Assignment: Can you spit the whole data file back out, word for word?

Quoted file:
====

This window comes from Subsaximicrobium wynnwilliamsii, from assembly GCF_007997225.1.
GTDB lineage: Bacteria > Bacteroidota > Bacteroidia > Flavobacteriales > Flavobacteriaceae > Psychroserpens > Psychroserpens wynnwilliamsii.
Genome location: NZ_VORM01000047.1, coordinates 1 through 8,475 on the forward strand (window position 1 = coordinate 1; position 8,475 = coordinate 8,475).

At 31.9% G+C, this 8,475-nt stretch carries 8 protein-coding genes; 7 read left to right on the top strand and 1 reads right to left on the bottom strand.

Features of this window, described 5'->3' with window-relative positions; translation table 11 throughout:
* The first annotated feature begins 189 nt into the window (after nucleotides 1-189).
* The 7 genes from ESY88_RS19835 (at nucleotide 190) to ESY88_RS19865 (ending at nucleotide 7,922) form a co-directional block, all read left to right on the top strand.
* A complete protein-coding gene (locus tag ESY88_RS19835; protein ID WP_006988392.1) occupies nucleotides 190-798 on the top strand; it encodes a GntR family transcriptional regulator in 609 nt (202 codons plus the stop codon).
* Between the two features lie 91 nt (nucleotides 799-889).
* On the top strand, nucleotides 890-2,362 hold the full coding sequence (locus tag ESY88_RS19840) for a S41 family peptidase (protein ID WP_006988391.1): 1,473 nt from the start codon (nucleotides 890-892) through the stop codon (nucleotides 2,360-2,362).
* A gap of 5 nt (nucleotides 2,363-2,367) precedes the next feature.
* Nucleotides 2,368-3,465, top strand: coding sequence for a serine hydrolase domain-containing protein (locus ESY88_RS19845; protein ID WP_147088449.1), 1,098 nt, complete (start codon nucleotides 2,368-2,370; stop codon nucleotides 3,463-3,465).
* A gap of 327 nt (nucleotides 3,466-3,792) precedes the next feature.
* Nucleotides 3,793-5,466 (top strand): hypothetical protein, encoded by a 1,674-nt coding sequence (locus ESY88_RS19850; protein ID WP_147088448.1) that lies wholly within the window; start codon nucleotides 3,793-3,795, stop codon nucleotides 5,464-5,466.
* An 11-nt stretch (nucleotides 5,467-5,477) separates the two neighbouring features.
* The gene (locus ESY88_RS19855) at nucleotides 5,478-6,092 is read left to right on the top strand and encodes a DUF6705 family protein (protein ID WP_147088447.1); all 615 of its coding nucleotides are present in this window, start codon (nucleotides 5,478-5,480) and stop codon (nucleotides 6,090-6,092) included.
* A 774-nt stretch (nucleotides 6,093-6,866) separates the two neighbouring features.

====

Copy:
This window comes from Subsaximicrobium wynnwilliamsii, from assembly GCF_007997225.1.
GTDB lineage: Bacteria > Bacteroidota > Bacteroidia > Flavobacteriales > Flavobacteriaceae > Psychroserpens > Psychroserpens wynnwilliamsii.
Genome location: NZ_VORM01000047.1, coordinates 1 through 8,475 on the forward strand (window position 1 = coordinate 1; position 8,475 = coordinate 8,475).

At 31.9% G+C, this 8,475-nt stretch carries 8 protein-coding genes; 7 read left to right on the top strand and 1 reads right to left on the bottom strand.

Features of this window, described 5'->3' with window-relative positions; translation table 11 throughout:
* The first annotated feature begins 189 nt into the window (after nucleotides 1-189).
* The 7 genes from ESY88_RS19835 (at nucleotide 190) to ESY88_RS19865 (ending at nucleotide 7,922) form a co-directional block, all read left to right on the top strand.
* A complete protein-coding gene (locus tag ESY88_RS19835; protein ID WP_006988392.1) occupies nucleotides 190-798 on the top strand; it encodes a GntR family transcriptional regulator in 609 nt (202 codons plus the stop codon).
* Between the two features lie 91 nt (nucleotides 799-889).
* On the top strand, nucleotides 890-2,362 hold the full coding sequence (locus tag ESY88_RS19840) for a S41 family peptidase (protein ID WP_006988391.1): 1,473 nt from the start codon (nucleotides 890-892) through the stop codon (nucleotides 2,360-2,362).
* A gap of 5 nt (nucleotides 2,363-2,367) precedes the next feature.
* Nucleotides 2,368-3,465, top strand: coding sequence for a serine hydrolase domain-containing protein (locus ESY88_RS19845; protein ID WP_147088449.1), 1,098 nt, complete (start codon nucleotides 2,368-2,370; stop codon nucleotides 3,463-3,465).
* A gap of 327 nt (nucleotides 3,466-3,792) precedes the next feature.
* Nucleotides 3,793-5,466 (top strand): hypothetical protein, encoded by a 1,674-nt coding sequence (locus ESY88_RS19850; protein ID WP_147088448.1) that lies wholly within the window; start codon nucleotides 3,793-3,795, stop codon nucleotides 5,464-5,466.
* An 11-nt stretch (nucleotides 5,467-5,477) separates the two neighbouring features.
* The gene (locus ESY88_RS19855) at nucleotides 5,478-6,092 is read left to right on the top strand and encodes a DUF6705 family protein (protein ID WP_147088447.1); all 615 of its coding nucleotides are present in this window, start codon (nucleotides 5,478-5,480) and stop codon (nucleotides 6,090-6,092) included.
* A 774-nt stretch (nucleotides 6,093-6,866) separates the two neighbouring features.